Back in late November we did a job involving 14 loads of fill and 3 loads of top soil. I looked at the job in September and they had an old driveway - no worries about damaging it. We come to do the work in November and we're greated with a brand new asphalt driveway with seal coating!!!! SURPRISE SURPRISE SURPISE!!!! Contract was already signed. Luckily i have a permanent clause addressing this. But in the end the driveway held up just fine.



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Gilmore.Landscaping

LawnSite Senior Member
Location
Ontario
I guess we don't have a clause that addresses damaging a driveway in particular, but it is something we would address on a per time basis. You will never have a contract that covers your @$$ 100% of the time but you need to add in allowances or provide a written warning to the customer that damages in these certain conditions can occur.

Sounds like you already do that.
 
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DVS Hardscaper

DVS Hardscaper

LawnSite Fanatic
Location
County Jail
I think its very reasonable for a hardscape company to have a permanent clause addressing "pavements".

In 2010 we did a paver pad infront of a house. They had a horseshoe driveway that brought you to the front door. So they had us dresss up the front by installing pavers in the center of the driveway. The front of the property was a steep slope, so this mean the only way to access the work area was to drive on the driveway leading to the front.

Again, we contractors have no idea whats under the existing pavement and we have no idea how thick the pavement is. We do usually have an idea what the specs are *supposed* to be. In this case the driveway was literally ONLY 2-inches thick!!! I'm not making this up!

After making this discovery we were VERY careful and no harm was done.

Just another example of addressing liability for pavements.


A point of reality to be cogosent of is that many hardscape jobs are done after the fact. The house is 15-20 years old. The kids are finished college and moved out. Mom and dad just paid off the college bills and now they're finally ready to spend their money on theirselves. At the place they've called home for the last 15-20 years.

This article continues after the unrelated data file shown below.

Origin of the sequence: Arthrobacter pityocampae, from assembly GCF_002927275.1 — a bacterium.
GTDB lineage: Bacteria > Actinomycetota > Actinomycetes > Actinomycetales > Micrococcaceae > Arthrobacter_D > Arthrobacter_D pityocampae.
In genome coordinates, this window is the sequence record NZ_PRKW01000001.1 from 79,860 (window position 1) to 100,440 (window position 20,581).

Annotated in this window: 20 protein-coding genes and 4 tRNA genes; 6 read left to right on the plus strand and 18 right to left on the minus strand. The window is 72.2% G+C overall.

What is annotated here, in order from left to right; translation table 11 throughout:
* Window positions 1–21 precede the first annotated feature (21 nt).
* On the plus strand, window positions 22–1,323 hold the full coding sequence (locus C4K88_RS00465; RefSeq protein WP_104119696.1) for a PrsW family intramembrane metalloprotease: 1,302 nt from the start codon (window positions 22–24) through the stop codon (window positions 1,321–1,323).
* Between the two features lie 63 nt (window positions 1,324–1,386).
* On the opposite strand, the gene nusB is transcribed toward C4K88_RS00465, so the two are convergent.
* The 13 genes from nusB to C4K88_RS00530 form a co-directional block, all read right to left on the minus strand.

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zedosix

LawnSite Silver Member
Location
Eastern Ontario
Dvs, when you say "only 2" thick" are you referring to the asphalt thickness or base and asphalt? Our driveways are paved with 2" asphalt and they all crack within a couple years.
 
OP
DVS Hardscaper

DVS Hardscaper

LawnSite Fanatic
Location
County Jail
Dvs, when you say "only 2" thick" are you referring to the asphalt thickness or base and asphalt? Our driveways are paved with 2" asphalt and they all crack within a couple years.
I'm talking asphalt thickness.

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DVS Hardscaper

DVS Hardscaper

LawnSite Fanatic
Location
County Jail
Don't want to get off topic but what is the norm for residential application.
Andy, I'm not sure you're using the correct terminology.

Base = Aggregate

Base Coat = is asphalt with larger diameter aggregate

Top Coat = is asphalt with a very fine diameter aggretate.


A residential asphalt driveway should never be less than 4-inches in thickness, this includes both the base coat and the top coat. (I think the min standards here in MD is 3-inches of base coat and 1" of top coat, if my memory serves me correctly)

The driveway I mentioned had two-inches of asphalt. Period. I wasn't there to take a study on the asphalt. I dont know if it was base coat or top coat, didn't matter to me.

Many asphalt contractorw will not even apply a top coat. This saves them money, so they can price the jobs for less and get the work. Homeowners don't know better.

If an asphalt driveway is properly installed, using the correct thickness of materials - there is no reason why a hardscape contractor can't use the driveway for staging materials, unloading materials, parking the truck, etc.